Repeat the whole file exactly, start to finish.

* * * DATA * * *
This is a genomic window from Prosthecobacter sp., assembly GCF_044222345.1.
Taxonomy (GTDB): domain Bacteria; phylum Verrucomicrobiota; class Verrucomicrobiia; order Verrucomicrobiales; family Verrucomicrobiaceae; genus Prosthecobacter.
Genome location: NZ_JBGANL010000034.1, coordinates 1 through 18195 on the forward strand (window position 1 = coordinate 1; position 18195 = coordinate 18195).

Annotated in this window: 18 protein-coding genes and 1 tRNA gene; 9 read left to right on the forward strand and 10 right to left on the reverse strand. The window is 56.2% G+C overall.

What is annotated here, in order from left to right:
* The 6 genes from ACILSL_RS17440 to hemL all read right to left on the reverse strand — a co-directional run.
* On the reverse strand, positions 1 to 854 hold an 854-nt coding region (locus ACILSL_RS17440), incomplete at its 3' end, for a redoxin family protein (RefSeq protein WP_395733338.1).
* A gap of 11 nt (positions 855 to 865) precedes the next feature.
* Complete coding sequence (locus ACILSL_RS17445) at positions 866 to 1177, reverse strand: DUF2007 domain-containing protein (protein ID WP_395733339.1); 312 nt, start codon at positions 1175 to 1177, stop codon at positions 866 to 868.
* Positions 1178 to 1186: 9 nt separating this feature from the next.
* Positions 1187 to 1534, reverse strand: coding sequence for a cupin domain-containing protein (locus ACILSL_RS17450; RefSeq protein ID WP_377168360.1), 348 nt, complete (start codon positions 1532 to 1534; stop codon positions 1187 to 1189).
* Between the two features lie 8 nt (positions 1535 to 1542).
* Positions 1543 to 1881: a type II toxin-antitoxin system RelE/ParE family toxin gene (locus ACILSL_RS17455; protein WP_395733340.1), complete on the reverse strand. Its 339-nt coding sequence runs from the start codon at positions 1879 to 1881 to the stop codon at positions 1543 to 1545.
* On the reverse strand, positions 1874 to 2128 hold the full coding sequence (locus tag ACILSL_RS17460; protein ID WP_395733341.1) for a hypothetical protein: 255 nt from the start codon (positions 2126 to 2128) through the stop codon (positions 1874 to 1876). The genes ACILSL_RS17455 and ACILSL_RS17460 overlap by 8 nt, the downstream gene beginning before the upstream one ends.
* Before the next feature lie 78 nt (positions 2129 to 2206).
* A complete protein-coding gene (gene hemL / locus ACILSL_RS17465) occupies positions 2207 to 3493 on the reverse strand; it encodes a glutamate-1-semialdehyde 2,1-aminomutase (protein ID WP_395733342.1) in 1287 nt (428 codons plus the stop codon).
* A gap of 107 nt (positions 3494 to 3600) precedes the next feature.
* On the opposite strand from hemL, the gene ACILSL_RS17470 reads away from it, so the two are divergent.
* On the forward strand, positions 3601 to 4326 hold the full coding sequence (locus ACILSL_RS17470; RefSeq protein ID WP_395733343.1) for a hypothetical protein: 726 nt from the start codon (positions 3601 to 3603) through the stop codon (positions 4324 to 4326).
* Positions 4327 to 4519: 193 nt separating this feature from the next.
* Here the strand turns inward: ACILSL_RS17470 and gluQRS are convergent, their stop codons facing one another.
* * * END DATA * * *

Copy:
This is a genomic window from Prosthecobacter sp., assembly GCF_044222345.1.
Taxonomy (GTDB): domain Bacteria; phylum Verrucomicrobiota; class Verrucomicrobiia; order Verrucomicrobiales; family Verrucomicrobiaceae; genus Prosthecobacter.
Genome location: NZ_JBGANL010000034.1, coordinates 1 through 18195 on the forward strand (window position 1 = coordinate 1; position 18195 = coordinate 18195).

Annotated in this window: 18 protein-coding genes and 1 tRNA gene; 9 read left to right on the forward strand and 10 right to left on the reverse strand. The window is 56.2% G+C overall.

What is annotated here, in order from left to right:
* The 6 genes from ACILSL_RS17440 to hemL all read right to left on the reverse strand — a co-directional run.
* On the reverse strand, positions 1 to 854 hold an 854-nt coding region (locus ACILSL_RS17440), incomplete at its 3' end, for a redoxin family protein (RefSeq protein WP_395733338.1).
* A gap of 11 nt (positions 855 to 865) precedes the next feature.
* Complete coding sequence (locus ACILSL_RS17445) at positions 866 to 1177, reverse strand: DUF2007 domain-containing protein (protein ID WP_395733339.1); 312 nt, start codon at positions 1175 to 1177, stop codon at positions 866 to 868.
* Positions 1178 to 1186: 9 nt separating this feature from the next.
* Positions 1187 to 1534, reverse strand: coding sequence for a cupin domain-containing protein (locus ACILSL_RS17450; RefSeq protein ID WP_377168360.1), 348 nt, complete (start codon positions 1532 to 1534; stop codon positions 1187 to 1189).
* Between the two features lie 8 nt (positions 1535 to 1542).
* Positions 1543 to 1881: a type II toxin-antitoxin system RelE/ParE family toxin gene (locus ACILSL_RS17455; protein WP_395733340.1), complete on the reverse strand. Its 339-nt coding sequence runs from the start codon at positions 1879 to 1881 to the stop codon at positions 1543 to 1545.
* On the reverse strand, positions 1874 to 2128 hold the full coding sequence (locus tag ACILSL_RS17460; protein ID WP_395733341.1) for a hypothetical protein: 255 nt from the start codon (positions 2126 to 2128) through the stop codon (positions 1874 to 1876). The genes ACILSL_RS17455 and ACILSL_RS17460 overlap by 8 nt, the downstream gene beginning before the upstream one ends.
* Before the next feature lie 78 nt (positions 2129 to 2206).
* A complete protein-coding gene (gene hemL / locus ACILSL_RS17465) occupies positions 2207 to 3493 on the reverse strand; it encodes a glutamate-1-semialdehyde 2,1-aminomutase (protein ID WP_395733342.1) in 1287 nt (428 codons plus the stop codon).
* A gap of 107 nt (positions 3494 to 3600) precedes the next feature.
* On the opposite strand from hemL, the gene ACILSL_RS17470 reads away from it, so the two are divergent.
* On the forward strand, positions 3601 to 4326 hold the full coding sequence (locus ACILSL_RS17470; RefSeq protein ID WP_395733343.1) for a hypothetical protein: 726 nt from the start codon (positions 3601 to 3603) through the stop codon (positions 4324 to 4326).
* Positions 4327 to 4519: 193 nt separating this feature from the next.
* Here the strand turns inward: ACILSL_RS17470 and gluQRS are convergent, their stop codons facing one another.